‘The Year We Mispronounce Back’ Takes Off as Black South Africans Shed Light on Their Reality by Butchering White Names

@DonovanGoliath via Twitter
@DonovanGoliath via Twitter

Nearly everyone with a non-Anglican-sounding or -looking surname can relate to the dread you sometimes feel when someone asks you what your name is with the intent of repeating it back to you. Same when a teacher butchers your name during roll call.


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You can imagine what people did with "Ozemebhoya" when I was growing up. It's an experience shared by many Africans (or first-generation African Americans) with African names. There's a hashtag on Twitter that went viral addressing this phenomenon: #TheYearWeMispronounceBack. 

It began with a tweet from Karabo Mahlase, a black South African, who declared that "2016 is the year for acting like you don’t know how to pronounce white peoples [sic] names." And so, for black South Africans, it's a fun retaliation of sorts to give white South Africans a dose of what it's like when your name is botched, or when people don't put enough effort into sounding out African names.


A common saying that African Americans with non-Anglican names hear is, "If people can pronounce 'Arnold Schwarzenegger,' they ought to be able to pronounce [insert African name]." This is especially poignant in a melting pot like South Africa, where indigenous African names are prevalent and, so, where one would think that whites have enough familiarity with those names to do fairly well at pronouncing them. Apparently that's not the case. Here are a few of the most compelling #TheYearWeMispronounceBack tweets that hit home.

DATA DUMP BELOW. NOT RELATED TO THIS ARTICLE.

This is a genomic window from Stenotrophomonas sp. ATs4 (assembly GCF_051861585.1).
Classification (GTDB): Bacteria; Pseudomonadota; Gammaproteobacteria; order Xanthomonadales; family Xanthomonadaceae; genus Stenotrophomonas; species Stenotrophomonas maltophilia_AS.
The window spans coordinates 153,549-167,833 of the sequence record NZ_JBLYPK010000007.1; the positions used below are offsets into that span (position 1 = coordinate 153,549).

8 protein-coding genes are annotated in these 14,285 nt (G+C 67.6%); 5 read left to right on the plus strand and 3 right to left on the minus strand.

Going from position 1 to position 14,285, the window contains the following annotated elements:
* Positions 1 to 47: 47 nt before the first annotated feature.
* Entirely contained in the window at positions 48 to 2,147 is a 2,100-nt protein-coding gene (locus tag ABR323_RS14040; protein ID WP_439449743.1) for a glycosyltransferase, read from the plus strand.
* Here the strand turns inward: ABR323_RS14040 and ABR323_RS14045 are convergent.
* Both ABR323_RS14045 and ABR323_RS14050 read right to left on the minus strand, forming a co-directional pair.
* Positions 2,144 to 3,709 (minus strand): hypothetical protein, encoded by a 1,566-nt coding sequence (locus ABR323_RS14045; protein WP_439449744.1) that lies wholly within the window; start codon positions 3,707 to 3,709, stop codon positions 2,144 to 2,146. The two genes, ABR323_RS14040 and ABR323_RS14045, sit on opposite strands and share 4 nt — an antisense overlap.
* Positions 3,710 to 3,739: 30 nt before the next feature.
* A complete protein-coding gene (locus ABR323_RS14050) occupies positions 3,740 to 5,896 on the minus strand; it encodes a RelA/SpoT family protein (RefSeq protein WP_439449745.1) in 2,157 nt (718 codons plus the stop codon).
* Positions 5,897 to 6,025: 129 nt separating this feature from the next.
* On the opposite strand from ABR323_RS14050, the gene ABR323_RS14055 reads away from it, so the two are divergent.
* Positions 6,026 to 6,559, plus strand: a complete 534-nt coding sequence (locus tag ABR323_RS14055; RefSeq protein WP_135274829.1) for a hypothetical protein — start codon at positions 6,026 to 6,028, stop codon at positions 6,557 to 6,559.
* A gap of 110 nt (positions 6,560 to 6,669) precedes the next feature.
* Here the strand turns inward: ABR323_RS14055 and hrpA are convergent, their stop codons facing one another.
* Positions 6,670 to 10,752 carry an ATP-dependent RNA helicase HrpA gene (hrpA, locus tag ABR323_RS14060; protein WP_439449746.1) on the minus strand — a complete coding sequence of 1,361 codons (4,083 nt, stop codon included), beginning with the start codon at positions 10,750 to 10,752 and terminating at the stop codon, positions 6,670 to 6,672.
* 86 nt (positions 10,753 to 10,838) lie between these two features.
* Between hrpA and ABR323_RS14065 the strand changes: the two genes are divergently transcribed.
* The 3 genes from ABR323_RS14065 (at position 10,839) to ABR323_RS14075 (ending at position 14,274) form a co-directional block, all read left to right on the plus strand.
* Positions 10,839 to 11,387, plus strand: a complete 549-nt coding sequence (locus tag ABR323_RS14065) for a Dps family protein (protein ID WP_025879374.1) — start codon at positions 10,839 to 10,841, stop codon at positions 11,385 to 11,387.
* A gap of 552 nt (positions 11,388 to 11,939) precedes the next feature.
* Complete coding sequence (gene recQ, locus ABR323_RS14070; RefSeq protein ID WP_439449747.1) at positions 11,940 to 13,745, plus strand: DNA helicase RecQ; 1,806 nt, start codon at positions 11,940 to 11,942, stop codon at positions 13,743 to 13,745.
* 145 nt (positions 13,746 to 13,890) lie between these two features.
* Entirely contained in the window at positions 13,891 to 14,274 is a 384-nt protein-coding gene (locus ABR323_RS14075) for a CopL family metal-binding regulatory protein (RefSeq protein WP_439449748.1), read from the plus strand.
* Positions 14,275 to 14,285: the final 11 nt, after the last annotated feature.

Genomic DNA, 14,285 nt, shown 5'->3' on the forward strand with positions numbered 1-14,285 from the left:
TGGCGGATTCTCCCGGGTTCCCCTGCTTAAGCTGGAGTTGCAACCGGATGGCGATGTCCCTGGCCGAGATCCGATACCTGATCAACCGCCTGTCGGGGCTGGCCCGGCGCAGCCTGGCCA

Shout-out to these black South Africans for debuting this hashtag on black Twitter and getting it to go viral—and for shedding light on another realm of the black Diaspora. 


Diana Ozemebhoya Eromosele is a staff writer at The Root and the founder and executive producer of Lectures to Beats, a Web series that features video interviews with scarily insightful people. Follow Lectures to Beats on Facebook and Twitter.

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